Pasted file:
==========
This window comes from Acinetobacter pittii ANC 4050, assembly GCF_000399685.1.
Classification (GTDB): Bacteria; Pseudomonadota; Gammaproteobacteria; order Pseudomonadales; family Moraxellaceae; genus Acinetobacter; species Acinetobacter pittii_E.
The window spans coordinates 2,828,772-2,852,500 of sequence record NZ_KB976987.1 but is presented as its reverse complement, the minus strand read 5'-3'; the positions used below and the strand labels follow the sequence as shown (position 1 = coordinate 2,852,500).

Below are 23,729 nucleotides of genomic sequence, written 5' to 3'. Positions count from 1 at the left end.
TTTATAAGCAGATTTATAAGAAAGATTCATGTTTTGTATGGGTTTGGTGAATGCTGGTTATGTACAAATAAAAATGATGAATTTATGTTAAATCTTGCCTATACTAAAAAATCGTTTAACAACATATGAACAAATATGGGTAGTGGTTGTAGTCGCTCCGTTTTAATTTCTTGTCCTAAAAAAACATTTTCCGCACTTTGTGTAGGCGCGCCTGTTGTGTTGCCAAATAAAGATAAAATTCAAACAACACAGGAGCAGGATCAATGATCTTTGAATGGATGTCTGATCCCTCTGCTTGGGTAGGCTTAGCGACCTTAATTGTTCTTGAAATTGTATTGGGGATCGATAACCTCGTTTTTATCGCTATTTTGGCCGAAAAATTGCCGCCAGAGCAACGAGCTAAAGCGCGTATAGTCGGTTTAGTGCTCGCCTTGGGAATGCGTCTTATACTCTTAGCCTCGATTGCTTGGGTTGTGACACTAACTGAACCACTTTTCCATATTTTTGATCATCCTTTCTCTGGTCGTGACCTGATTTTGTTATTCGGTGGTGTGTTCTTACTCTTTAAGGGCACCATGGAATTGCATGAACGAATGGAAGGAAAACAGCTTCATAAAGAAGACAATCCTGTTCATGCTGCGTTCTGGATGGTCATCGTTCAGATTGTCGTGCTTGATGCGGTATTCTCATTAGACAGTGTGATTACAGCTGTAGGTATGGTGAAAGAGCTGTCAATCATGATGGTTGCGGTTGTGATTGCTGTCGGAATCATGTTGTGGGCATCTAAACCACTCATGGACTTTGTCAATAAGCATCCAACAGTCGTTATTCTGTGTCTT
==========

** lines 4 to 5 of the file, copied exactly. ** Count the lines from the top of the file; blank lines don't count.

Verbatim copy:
Below are 23,729 nucleotides of genomic sequence, written 5' to 3'. Positions count from 1 at the left end.
TTTATAAGCAGATTTATAAGAAAGATTCATGTTTTGTATGGGTTTGGTGAATGCTGGTTATGTACAAATAAAAATGATGAATTTATGTTAAATCTTGCCTATACTAAAAAATCGTTTAACAACATATGAACAAATATGGGTAGTGGTTGTAGTCGCTCCGTTTTAATTTCTTGTCCTAAAAAAACATTTTCCGCACTTTGTGTAGGCGCGCCTGTTGTGTTGCCAAATAAAGATAAAATTCAAACAACACAGGAGCAGGATCAATGATCTTTGAATGGATGTCTGATCCCTCTGCTTGGGTAGGCTTAGCGACCTTAATTGTTCTTGAAATTGTATTGGGGATCGATAACCTCGTTTTTATCGCTATTTTGGCCGAAAAATTGCCGCCAGAGCAACGAGCTAAAGCGCGTATAGTCGGTTTAGTGCTCGCCTTGGGAATGCGTCTTATACTCTTAGCCTCGATTGCTTGGGTTGTGACACTAACTGAACCACTTTTCCATATTTTTGATCATCCTTTCTCTGGTCGTGACCTGATTTTGTTATTCGGTGGTGTGTTCTTACTCTTTAAGGGCACCATGGAATTGCATGAACGAATGGAAGGAAAACAGCTTCATAAAGAAGACAATCCTGTTCATGCTGCGTTCTGGATGGTCATCGTTCAGATTGTCGTGCTTGATGCGGTATTCTCATTAGACAGTGTGATTACAGCTGTAGGTATGGTGAAAGAGCTGTCAATCATGATGGTTGCGGTTGTGATTGCTGTCGGAATCATGTTGTGGGCATCTAAACCACTCATGGACTTTGTCAATAAGCATCCAACAGTCGTTATTCTGTGTCTT